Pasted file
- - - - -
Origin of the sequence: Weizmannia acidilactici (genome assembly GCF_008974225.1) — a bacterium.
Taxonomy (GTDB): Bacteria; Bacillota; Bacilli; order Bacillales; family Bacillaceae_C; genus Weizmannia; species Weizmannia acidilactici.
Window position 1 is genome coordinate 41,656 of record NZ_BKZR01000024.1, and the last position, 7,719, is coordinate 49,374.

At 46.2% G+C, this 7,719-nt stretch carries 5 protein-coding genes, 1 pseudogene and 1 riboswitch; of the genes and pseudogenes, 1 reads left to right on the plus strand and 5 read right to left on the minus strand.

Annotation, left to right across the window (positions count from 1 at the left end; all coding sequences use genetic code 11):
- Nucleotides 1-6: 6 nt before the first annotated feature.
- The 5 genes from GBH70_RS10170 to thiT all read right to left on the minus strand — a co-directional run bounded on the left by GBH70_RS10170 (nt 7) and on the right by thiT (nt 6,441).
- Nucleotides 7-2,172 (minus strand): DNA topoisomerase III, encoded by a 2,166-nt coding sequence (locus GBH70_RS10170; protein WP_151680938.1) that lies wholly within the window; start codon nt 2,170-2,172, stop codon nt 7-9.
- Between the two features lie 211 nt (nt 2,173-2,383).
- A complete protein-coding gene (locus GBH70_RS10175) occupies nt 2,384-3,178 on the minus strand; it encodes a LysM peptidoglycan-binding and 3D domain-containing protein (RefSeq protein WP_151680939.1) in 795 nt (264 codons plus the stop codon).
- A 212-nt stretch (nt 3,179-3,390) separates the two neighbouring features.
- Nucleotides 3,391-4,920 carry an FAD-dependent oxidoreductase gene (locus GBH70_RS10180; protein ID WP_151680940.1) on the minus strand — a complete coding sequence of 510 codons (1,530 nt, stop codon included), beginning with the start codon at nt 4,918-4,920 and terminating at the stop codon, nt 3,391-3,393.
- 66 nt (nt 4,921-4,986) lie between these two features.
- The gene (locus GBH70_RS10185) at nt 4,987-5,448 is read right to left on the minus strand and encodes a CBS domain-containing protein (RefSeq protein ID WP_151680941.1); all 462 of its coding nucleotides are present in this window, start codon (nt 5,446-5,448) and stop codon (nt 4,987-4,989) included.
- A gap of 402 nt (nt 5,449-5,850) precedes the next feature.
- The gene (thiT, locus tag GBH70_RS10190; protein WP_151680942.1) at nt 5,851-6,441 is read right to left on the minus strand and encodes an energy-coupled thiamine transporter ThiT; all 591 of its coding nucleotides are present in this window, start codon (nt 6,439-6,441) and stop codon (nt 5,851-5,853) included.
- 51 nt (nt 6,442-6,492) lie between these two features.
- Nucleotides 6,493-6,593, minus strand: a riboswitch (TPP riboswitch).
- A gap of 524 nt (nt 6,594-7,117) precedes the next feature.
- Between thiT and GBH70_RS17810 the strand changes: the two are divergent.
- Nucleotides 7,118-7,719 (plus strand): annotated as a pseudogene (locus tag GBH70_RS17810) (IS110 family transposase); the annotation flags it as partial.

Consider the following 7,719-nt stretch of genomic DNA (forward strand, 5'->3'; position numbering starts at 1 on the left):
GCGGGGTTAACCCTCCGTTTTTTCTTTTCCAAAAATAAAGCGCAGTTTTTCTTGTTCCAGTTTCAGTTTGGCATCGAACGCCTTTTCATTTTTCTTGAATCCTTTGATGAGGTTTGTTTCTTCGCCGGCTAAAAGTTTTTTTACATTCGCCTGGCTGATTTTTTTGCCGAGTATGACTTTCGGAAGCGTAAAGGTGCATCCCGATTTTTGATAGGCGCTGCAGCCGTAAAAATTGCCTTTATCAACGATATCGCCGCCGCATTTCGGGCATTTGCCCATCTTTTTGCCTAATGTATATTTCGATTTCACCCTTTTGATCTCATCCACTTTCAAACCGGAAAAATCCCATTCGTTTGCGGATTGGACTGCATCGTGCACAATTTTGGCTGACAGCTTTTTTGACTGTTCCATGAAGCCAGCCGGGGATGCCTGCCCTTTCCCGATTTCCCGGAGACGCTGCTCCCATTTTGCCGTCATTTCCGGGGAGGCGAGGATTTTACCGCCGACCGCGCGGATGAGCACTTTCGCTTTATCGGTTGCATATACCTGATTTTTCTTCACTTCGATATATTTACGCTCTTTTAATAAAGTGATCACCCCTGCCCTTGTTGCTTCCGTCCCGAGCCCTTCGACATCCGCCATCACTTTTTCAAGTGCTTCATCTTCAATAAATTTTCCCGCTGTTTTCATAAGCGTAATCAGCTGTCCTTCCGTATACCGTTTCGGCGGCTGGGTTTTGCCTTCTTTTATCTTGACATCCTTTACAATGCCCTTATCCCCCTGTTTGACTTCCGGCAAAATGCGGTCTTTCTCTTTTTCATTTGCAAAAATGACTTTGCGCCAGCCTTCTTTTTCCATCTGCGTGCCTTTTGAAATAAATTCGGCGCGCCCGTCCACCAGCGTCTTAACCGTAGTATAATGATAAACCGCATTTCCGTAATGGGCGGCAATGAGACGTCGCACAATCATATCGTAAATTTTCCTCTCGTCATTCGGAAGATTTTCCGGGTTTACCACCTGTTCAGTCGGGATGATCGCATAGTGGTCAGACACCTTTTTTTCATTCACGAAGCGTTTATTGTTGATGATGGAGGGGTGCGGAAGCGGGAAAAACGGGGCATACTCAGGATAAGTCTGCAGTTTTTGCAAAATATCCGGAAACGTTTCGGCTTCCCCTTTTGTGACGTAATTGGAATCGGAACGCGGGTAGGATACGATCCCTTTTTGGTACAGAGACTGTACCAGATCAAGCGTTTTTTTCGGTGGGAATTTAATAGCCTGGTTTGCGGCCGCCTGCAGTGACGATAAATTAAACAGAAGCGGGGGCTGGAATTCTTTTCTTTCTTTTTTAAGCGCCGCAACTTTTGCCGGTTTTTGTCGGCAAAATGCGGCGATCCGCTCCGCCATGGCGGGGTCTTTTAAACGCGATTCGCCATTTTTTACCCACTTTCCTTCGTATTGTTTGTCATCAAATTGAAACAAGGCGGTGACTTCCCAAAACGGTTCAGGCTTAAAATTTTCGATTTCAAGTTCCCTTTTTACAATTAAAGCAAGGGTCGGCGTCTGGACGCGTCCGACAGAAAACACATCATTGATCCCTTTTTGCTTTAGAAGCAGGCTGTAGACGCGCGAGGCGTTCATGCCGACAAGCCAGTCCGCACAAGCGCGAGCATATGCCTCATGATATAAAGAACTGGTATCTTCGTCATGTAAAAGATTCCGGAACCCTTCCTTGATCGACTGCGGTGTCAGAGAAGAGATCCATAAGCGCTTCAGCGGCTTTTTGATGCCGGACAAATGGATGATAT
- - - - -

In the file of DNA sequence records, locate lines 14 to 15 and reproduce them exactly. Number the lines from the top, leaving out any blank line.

- The gene (locus GBH70_RS10185) at nt 4,987-5,448 is read right to left on the minus strand and encodes a CBS domain-containing protein (RefSeq protein ID WP_151680941.1); all 462 of its coding nucleotides are present in this window, start codon (nt 5,446-5,448) and stop codon (nt 4,987-4,989) included.
- A gap of 402 nt (nt 5,449-5,850) precedes the next feature.